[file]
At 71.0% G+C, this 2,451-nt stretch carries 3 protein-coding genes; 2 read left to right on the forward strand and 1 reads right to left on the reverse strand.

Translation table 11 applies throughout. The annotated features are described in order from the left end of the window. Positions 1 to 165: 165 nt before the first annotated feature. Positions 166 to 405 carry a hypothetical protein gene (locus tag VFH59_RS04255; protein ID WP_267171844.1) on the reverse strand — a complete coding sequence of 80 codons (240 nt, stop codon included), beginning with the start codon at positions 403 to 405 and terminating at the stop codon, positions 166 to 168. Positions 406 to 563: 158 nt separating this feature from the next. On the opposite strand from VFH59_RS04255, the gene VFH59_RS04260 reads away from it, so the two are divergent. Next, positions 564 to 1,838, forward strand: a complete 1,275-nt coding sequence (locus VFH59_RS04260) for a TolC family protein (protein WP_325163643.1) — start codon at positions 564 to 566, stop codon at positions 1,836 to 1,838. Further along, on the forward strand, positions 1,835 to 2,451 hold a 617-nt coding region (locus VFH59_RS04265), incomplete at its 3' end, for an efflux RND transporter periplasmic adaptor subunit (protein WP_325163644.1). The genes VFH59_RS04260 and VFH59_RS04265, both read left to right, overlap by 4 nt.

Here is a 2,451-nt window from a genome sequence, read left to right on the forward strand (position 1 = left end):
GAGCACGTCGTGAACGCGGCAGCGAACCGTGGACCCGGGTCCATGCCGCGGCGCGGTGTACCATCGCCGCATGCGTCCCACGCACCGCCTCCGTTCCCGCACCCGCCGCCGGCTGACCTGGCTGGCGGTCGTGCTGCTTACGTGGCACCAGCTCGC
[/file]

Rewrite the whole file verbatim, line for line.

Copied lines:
At 71.0% G+C, this 2,451-nt stretch carries 3 protein-coding genes; 2 read left to right on the forward strand and 1 reads right to left on the reverse strand.

Translation table 11 applies throughout. The annotated features are described in order from the left end of the window. Positions 1 to 165: 165 nt before the first annotated feature. Positions 166 to 405 carry a hypothetical protein gene (locus tag VFH59_RS04255; protein ID WP_267171844.1) on the reverse strand — a complete coding sequence of 80 codons (240 nt, stop codon included), beginning with the start codon at positions 403 to 405 and terminating at the stop codon, positions 166 to 168. Positions 406 to 563: 158 nt separating this feature from the next. On the opposite strand from VFH59_RS04255, the gene VFH59_RS04260 reads away from it, so the two are divergent. Next, positions 564 to 1,838, forward strand: a complete 1,275-nt coding sequence (locus VFH59_RS04260) for a TolC family protein (protein WP_325163643.1) — start codon at positions 564 to 566, stop codon at positions 1,836 to 1,838. Further along, on the forward strand, positions 1,835 to 2,451 hold a 617-nt coding region (locus VFH59_RS04265), incomplete at its 3' end, for an efflux RND transporter periplasmic adaptor subunit (protein WP_325163644.1). The genes VFH59_RS04260 and VFH59_RS04265, both read left to right, overlap by 4 nt.

Here is a 2,451-nt window from a genome sequence, read left to right on the forward strand (position 1 = left end):
GAGCACGTCGTGAACGCGGCAGCGAACCGTGGACCCGGGTCCATGCCGCGGCGCGGTGTACCATCGCCGCATGCGTCCCACGCACCGCCTCCGTTCCCGCACCCGCCGCCGGCTGACCTGGCTGGCGGTCGTGCTGCTTACGTGGCACCAGCTCGC